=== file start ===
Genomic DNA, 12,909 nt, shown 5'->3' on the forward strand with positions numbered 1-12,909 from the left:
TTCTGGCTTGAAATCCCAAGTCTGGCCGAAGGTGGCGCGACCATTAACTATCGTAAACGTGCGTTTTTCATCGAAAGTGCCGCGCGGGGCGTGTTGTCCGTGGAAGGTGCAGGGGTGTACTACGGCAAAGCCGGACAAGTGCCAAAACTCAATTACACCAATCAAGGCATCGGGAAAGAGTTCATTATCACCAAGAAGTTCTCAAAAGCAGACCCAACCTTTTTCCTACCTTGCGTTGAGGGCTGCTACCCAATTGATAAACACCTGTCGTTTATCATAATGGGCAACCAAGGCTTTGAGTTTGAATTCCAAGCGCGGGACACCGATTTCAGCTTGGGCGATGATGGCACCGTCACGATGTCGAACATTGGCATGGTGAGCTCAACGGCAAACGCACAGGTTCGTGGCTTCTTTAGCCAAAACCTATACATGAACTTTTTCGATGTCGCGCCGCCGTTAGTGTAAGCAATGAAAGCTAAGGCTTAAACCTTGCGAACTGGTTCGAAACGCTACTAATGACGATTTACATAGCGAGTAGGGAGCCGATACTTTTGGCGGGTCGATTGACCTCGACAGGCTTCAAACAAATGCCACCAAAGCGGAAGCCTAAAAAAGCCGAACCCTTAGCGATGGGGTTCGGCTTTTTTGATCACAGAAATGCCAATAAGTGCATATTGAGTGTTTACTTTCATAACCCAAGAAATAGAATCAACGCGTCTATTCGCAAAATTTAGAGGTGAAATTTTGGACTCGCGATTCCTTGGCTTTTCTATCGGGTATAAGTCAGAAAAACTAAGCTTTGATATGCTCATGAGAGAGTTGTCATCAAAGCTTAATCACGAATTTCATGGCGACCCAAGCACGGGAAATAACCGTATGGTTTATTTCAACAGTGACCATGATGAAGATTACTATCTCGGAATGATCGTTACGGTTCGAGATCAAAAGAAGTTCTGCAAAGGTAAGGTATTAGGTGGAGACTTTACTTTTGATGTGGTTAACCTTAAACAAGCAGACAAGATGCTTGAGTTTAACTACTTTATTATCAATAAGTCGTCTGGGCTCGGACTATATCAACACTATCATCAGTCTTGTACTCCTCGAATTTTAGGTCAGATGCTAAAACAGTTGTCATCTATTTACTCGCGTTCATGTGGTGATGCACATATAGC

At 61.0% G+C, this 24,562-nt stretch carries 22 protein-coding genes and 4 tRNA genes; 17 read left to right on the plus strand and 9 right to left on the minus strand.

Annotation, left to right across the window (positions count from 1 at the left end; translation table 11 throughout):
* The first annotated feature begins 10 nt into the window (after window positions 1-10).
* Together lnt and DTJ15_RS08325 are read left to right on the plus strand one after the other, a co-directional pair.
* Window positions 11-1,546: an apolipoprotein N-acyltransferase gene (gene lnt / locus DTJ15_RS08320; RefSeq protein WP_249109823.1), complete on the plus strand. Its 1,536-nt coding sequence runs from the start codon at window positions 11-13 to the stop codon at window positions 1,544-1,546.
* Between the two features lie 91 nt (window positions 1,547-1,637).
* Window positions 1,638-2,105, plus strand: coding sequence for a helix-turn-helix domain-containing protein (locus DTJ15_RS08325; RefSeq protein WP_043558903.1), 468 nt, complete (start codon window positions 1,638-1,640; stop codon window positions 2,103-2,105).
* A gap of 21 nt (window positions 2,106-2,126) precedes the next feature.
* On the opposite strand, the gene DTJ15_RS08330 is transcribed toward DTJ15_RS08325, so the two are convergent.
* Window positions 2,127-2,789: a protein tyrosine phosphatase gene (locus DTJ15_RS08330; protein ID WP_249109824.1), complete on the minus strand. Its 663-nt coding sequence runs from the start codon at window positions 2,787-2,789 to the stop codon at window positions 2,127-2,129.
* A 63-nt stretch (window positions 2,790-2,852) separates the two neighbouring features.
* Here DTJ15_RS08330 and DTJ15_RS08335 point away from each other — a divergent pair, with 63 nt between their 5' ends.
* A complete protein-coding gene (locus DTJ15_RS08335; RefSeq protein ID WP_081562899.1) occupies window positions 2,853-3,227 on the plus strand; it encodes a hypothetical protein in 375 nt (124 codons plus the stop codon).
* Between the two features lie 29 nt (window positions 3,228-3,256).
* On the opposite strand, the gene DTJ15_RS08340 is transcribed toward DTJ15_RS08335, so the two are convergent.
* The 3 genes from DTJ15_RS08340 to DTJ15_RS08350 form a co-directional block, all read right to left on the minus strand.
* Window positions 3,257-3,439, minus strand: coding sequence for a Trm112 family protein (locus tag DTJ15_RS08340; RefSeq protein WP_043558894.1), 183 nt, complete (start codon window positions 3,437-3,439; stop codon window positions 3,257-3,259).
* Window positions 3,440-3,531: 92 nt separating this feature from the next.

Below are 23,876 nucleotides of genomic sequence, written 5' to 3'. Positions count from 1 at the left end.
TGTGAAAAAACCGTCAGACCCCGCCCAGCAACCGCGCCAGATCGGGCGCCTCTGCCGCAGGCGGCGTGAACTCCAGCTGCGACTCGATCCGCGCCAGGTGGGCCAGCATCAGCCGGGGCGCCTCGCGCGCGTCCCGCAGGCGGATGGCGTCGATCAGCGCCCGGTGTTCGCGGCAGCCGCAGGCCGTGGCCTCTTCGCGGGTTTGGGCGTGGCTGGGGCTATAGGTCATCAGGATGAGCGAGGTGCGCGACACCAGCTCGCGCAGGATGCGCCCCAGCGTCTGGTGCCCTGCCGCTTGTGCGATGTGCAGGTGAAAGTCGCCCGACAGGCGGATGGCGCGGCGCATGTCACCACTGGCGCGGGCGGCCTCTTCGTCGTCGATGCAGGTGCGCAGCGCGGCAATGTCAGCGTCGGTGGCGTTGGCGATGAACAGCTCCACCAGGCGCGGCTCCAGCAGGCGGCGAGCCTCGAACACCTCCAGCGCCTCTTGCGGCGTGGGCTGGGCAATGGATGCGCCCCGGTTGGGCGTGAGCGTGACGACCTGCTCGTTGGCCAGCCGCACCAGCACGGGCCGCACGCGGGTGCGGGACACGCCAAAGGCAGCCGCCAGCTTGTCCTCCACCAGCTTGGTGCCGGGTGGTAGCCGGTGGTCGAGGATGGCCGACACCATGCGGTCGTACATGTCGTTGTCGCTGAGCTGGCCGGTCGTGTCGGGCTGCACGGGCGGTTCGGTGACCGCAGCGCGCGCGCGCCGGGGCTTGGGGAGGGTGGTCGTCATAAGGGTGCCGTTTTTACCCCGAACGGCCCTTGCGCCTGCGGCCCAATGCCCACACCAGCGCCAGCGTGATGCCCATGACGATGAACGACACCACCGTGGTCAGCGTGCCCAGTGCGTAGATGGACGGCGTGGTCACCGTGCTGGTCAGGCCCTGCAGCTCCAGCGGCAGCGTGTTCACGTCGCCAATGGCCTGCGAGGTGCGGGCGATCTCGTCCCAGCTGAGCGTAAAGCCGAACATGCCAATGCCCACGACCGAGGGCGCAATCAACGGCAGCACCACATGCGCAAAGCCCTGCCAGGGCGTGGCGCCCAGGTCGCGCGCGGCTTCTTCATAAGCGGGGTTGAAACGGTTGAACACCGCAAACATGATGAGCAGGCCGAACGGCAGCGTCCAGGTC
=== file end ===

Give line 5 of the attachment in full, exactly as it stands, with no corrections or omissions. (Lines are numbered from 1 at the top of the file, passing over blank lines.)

* The first annotated feature begins 10 nt into the window (after window positions 1-10).